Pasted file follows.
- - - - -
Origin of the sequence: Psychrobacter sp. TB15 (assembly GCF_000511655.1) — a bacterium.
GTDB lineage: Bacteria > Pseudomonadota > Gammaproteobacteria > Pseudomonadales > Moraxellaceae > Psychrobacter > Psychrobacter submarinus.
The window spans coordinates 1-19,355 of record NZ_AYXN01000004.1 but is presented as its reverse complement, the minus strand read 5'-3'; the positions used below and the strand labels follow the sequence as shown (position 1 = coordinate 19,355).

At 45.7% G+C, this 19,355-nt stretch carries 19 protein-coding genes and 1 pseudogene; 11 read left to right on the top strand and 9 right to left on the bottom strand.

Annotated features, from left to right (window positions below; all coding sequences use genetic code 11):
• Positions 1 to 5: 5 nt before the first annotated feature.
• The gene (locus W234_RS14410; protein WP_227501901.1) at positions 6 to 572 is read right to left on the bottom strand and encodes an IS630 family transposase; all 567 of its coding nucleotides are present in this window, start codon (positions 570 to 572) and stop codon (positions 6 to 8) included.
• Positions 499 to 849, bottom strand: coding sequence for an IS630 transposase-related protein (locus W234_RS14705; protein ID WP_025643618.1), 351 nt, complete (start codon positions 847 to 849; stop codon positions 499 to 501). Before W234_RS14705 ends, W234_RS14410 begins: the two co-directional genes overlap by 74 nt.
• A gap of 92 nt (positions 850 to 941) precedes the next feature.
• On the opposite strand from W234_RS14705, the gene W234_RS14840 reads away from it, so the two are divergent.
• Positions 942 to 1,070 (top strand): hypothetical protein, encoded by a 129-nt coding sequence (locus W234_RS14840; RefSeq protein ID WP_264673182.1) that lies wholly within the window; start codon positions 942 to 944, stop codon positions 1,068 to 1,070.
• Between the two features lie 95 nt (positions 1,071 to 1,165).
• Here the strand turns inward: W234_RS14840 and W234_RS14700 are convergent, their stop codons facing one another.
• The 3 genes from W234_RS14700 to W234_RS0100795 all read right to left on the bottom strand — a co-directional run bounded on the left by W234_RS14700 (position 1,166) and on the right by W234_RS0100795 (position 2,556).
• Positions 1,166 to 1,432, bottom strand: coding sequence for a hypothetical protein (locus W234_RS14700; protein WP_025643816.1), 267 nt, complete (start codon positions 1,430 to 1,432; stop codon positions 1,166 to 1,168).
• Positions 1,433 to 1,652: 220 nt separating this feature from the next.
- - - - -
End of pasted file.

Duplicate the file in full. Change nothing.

Origin of the sequence: Psychrobacter sp. TB15 (assembly GCF_000511655.1) — a bacterium.
GTDB lineage: Bacteria > Pseudomonadota > Gammaproteobacteria > Pseudomonadales > Moraxellaceae > Psychrobacter > Psychrobacter submarinus.
The window spans coordinates 1-19,355 of record NZ_AYXN01000004.1 but is presented as its reverse complement, the minus strand read 5'-3'; the positions used below and the strand labels follow the sequence as shown (position 1 = coordinate 19,355).

At 45.7% G+C, this 19,355-nt stretch carries 19 protein-coding genes and 1 pseudogene; 11 read left to right on the top strand and 9 right to left on the bottom strand.

Annotated features, from left to right (window positions below; all coding sequences use genetic code 11):
• Positions 1 to 5: 5 nt before the first annotated feature.
• The gene (locus W234_RS14410; protein WP_227501901.1) at positions 6 to 572 is read right to left on the bottom strand and encodes an IS630 family transposase; all 567 of its coding nucleotides are present in this window, start codon (positions 570 to 572) and stop codon (positions 6 to 8) included.
• Positions 499 to 849, bottom strand: coding sequence for an IS630 transposase-related protein (locus W234_RS14705; protein ID WP_025643618.1), 351 nt, complete (start codon positions 847 to 849; stop codon positions 499 to 501). Before W234_RS14705 ends, W234_RS14410 begins: the two co-directional genes overlap by 74 nt.
• A gap of 92 nt (positions 850 to 941) precedes the next feature.
• On the opposite strand from W234_RS14705, the gene W234_RS14840 reads away from it, so the two are divergent.
• Positions 942 to 1,070 (top strand): hypothetical protein, encoded by a 129-nt coding sequence (locus W234_RS14840; RefSeq protein ID WP_264673182.1) that lies wholly within the window; start codon positions 942 to 944, stop codon positions 1,068 to 1,070.
• Between the two features lie 95 nt (positions 1,071 to 1,165).
• Here the strand turns inward: W234_RS14840 and W234_RS14700 are convergent, their stop codons facing one another.
• The 3 genes from W234_RS14700 to W234_RS0100795 all read right to left on the bottom strand — a co-directional run bounded on the left by W234_RS14700 (position 1,166) and on the right by W234_RS0100795 (position 2,556).
• Positions 1,166 to 1,432, bottom strand: coding sequence for a hypothetical protein (locus W234_RS14700; protein WP_025643816.1), 267 nt, complete (start codon positions 1,430 to 1,432; stop codon positions 1,166 to 1,168).
• Positions 1,433 to 1,652: 220 nt separating this feature from the next.